“Shaping the Future with Earth:
World Ceramic Exposition Korea 2001,” Angela Mellor

Angela Mellor, Sake Set
(Jug, 5 cups, tray), Slipcast Bone China on Black Porcelain tray,
Jug: h. 23 cm, cup: h. 7 cm
tray: d. 25 cm

There were three main sites: Kwangju - Ichon - Yoju. Diverse exhibitions such as World Ceramic Heritages, World Contemporary Ceramics, International Ceramic Design, Korean Contemporary Ceramics and Hi-Tech Ceramics took place. The aim of the Exposition was to shed light on the past, present and future of ceramic culture. From Neolithic Age earthenwares to works by contemporary masters, including Northeast Asian Ceramic Interchanges between Korea, China and Japan, the originators of the World Ceramic History. It was stated: “Ceramics will come into being again, not only as functional, but also as artistic and industrial tools. It shows the versatility and infinite possibilities of ceramics and how we can build our future with earth. Ceramics is a magnificent achievement of our civilisation that enables us to construct the future”.

My main reason for visiting Korea was to attend the 1st World Ceramic Biennale International Competition 2001. There were 6000 entries and approximately 300 selected worldwide, five being from Australia. I feel very honoured to have had two pieces of work selected, one from each category. The categories were: 1. Ceramics as Expression, 2. Ceramics for Use.

The second reason was to attend the various exhibitions from around the world. The IAC members exhibition coincided with their 39th selection meeting which took place over four days. I believe it was a very thorough and tough job selecting only 30 people out of 108. There was also an invitational exhibition of World ceramics from 38 masters, some of whom gave workshops. Potters from nine countries took part - USA, UK, France, Spain, Norway, Italy, Canada, Japan and Korea.

One of the main events was a three day Ceramic Symposium where distinguished ceramic experts examined the history and current state of ceramic art in its cultural and aesthetic contents and explored how the past and present will affect the future and further development of the earth's potential. Under the theme: "To Measure the Unmeasurable", the Symposium consists of three broad thematic categories: Aesthetic and Cultural Retrospective. the Passages of Art and Life, And Applications and Prospect.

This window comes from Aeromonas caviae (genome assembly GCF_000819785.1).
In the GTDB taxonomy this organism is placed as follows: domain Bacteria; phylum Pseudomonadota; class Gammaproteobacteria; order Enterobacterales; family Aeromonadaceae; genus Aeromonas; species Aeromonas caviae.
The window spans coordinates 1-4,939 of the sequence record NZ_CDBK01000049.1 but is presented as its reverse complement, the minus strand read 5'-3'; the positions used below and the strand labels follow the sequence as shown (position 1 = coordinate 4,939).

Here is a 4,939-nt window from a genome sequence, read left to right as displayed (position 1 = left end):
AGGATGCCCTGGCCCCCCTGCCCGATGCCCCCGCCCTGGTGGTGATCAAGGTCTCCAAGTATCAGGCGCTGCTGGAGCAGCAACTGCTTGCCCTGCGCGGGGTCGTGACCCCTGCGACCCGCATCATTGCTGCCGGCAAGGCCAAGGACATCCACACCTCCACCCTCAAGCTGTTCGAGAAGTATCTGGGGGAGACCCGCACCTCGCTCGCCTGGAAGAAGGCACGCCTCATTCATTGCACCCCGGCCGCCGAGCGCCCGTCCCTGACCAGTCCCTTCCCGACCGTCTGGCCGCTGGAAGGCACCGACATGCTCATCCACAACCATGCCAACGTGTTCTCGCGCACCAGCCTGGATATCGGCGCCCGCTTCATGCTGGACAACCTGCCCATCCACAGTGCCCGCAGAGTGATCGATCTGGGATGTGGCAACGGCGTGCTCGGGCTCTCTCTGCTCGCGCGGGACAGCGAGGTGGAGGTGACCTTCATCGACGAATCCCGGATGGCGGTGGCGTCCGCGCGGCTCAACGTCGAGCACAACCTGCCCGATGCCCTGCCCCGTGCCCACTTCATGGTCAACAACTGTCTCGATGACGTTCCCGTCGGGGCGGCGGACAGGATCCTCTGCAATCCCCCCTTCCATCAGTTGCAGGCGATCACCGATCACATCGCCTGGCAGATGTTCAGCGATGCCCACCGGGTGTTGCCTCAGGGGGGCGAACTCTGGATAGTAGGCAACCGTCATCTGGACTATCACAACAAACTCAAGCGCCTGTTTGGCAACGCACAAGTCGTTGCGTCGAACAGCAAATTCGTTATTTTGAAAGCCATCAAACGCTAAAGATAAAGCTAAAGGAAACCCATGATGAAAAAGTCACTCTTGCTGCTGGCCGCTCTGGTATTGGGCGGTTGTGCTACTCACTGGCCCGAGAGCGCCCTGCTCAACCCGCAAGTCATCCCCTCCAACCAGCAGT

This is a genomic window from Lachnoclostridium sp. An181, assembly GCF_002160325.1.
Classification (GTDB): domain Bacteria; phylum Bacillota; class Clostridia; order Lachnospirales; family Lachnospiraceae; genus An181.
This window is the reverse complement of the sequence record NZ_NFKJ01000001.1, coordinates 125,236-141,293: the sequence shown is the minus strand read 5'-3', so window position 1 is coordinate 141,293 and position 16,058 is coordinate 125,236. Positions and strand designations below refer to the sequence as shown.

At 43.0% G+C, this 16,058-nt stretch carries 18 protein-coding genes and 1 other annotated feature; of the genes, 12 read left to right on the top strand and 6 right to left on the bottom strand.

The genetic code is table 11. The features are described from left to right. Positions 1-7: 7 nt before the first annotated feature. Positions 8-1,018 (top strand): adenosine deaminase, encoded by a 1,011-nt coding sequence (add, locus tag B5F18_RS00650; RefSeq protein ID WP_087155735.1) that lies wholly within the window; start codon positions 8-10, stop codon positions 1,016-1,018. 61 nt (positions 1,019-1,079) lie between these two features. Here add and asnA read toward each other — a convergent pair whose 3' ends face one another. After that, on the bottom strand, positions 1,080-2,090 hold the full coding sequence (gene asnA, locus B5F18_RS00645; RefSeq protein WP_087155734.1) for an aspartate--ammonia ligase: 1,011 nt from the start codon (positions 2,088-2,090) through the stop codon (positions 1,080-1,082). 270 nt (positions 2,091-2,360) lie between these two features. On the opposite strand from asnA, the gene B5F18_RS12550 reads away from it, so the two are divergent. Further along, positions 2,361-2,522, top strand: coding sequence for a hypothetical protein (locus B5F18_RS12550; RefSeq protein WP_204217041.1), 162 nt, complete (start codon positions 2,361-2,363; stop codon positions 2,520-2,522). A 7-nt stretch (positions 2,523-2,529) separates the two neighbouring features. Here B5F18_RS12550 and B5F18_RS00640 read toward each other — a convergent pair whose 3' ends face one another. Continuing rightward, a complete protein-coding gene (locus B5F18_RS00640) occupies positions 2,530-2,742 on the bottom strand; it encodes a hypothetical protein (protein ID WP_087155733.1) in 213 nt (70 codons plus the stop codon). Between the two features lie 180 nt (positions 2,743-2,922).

Passage of Time. Bone China on Quartz.
h. 28.5 cm and 20.5 cm
Photos: Victor France

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I went along with an organised Ceramic Study Tour led by Connie Driden, from Victoria. We visited Kyongbokkung Palace, the New National Museum  and Haegang Museum, which gave an insight into Korean culture of bygone days. We also took part in a traditional Korean Tea ceremony. It was a delight to drink from a beautiful celadon tea bowl and share in the celebration of this ancient tradition. Studio potters, pottery villages and workshops were also visited where we observed demonstrations and videos of the potters at work. Their studios were very organised and the potters were very skilful in their techniques. We witnessed the unpacking of climbing kilns in the hillside, revealing some very creditable work.

The last three days of the tour were spent in North Korea, which for me was the most inspirational. We explored the unspoilt natural beauty of Mt Kumgang, also known as Diamond Mountain. A four kilometre walk up the steep mountain was taken in the pouring rain, seeing the tempestuous waterfalls, gigantic rocks and a wonderful array of Autumn leaves. It was well worth the climb.

The following day took us to a place where Mt Kumgang meets the sea and where many unusual rocks were seen, some displaying large calligraphic sculptures carved into them by a commissioned sculptor. This was called Lake Samilpo, the most beautiful tranquil lake and scenery that I have ever seen. It is one of the most unpolluted tourist attractions left on the planet.

I must say that I was very impressed with Korea. It is a very clean and orderly country. The new airport in Incheon is ultra modern and space age in its design. The eight lane highway eased the flow of traffic into the vibrant capital city, Seoul, with its towering modernistic architecture. The countryside is breathtakingly beautiful and the people are warm and friendly. A very worthwhile and inspirational trip.

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